I could hardly discern the military force at first, but as they approached, and began to deploy across the flat, their numbers and the order of attack could be readily estimated. Anxious as to the strength of our own force, I keenly scanned our little divisions, and in that rapid survey could hardly reckon one hundred and fifty of all arms. This was a great defection from the muster of the day before. But this disparity of numbers did not express the relative state of both forces; for the disparity in arms was incomparably more. A shot from our encampment was taken for a declaration of war, and instantaneously answered by a fusilade of musketry. Some sharp shooting followed. The advance of the infantry was arrested for a moment; our left being unprotected, the troopers seized the advantage, wheeled round, and took us in the rear. We were then placed between two fires, and further resistance was useless.
When we were in that helpless state, an unconditional surrender ought to have been proposed to us; it would have been accepted, and the future spared many bitter memories. But the spirit of revenge was uppermost, and revelled in a fierce saturnalia of carnage. More than half the loss of life took place after resistance had ceased. A few, who surrendered on challenge — and very few got the chance — were placed under guards; but as the wantonness of destruction on the one side grew with hopelessness of resistance, on the other, the guards had enough to do to save their charges from being shot or hacked to pieces.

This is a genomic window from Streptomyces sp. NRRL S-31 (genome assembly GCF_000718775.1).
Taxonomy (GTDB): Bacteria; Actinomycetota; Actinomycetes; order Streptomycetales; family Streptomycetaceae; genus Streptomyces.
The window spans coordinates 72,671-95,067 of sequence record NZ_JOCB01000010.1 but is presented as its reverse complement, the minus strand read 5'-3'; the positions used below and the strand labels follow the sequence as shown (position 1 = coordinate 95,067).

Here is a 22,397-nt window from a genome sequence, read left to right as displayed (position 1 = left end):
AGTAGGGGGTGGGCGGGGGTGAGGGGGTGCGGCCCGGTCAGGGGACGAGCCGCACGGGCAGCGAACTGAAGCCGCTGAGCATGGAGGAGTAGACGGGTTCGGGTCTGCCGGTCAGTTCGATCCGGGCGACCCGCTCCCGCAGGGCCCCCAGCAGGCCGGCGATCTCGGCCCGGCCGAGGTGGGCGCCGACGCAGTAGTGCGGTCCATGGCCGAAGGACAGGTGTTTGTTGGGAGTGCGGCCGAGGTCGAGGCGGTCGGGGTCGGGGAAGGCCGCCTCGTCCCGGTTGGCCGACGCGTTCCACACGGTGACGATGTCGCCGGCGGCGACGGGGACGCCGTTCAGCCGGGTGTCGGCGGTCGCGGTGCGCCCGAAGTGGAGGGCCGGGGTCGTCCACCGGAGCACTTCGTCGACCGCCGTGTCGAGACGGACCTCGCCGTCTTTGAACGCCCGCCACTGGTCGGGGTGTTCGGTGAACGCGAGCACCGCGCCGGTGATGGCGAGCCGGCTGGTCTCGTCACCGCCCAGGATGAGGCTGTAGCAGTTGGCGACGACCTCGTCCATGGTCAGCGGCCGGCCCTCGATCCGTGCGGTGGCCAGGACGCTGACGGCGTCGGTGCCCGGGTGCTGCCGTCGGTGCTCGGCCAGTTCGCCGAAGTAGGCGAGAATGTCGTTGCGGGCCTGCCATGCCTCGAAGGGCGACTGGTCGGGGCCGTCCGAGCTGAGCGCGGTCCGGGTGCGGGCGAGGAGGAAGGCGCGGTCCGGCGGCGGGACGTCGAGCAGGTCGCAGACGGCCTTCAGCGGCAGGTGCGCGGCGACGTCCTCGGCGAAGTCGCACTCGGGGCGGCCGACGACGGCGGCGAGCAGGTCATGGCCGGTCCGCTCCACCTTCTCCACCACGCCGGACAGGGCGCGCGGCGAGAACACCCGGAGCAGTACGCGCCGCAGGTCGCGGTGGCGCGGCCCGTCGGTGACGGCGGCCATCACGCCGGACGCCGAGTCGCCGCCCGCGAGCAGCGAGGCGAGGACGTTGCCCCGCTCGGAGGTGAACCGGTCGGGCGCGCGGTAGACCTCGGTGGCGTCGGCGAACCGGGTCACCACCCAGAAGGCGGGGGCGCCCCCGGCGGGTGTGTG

A batch of prisoners, about forty in number, were marched off under escort. One prisoner getting faint from loss of blood, had to give in on the way. I and another were ordered to assist him; we did so for a short distance, but as he was fast dying we had to lay him down.